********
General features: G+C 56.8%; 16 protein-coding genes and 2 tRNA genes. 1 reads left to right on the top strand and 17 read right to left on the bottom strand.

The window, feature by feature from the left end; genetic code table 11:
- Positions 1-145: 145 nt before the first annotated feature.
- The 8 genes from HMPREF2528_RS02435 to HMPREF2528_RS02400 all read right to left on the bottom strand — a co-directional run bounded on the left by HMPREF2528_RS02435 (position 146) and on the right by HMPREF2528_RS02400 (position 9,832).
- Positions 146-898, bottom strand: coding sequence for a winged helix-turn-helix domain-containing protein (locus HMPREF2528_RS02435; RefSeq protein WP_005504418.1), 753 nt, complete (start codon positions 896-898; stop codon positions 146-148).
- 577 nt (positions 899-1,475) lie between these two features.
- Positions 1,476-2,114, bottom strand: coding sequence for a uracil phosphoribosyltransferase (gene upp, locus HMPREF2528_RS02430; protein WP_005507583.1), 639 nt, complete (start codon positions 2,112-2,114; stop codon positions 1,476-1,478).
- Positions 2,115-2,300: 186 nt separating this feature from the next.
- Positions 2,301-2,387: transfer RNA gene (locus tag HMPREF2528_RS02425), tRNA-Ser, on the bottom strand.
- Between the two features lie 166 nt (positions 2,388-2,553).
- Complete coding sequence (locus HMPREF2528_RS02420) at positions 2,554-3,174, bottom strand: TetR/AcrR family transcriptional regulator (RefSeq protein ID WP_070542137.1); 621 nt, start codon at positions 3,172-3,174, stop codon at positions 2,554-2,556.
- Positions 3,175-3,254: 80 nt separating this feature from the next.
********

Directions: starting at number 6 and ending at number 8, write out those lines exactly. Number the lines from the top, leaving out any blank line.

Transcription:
- 577 nt (positions 899-1,475) lie between these two features.
- Positions 1,476-2,114, bottom strand: coding sequence for a uracil phosphoribosyltransferase (gene upp, locus HMPREF2528_RS02430; protein WP_005507583.1), 639 nt, complete (start codon positions 2,112-2,114; stop codon positions 1,476-1,478).
- Positions 2,115-2,300: 186 nt separating this feature from the next.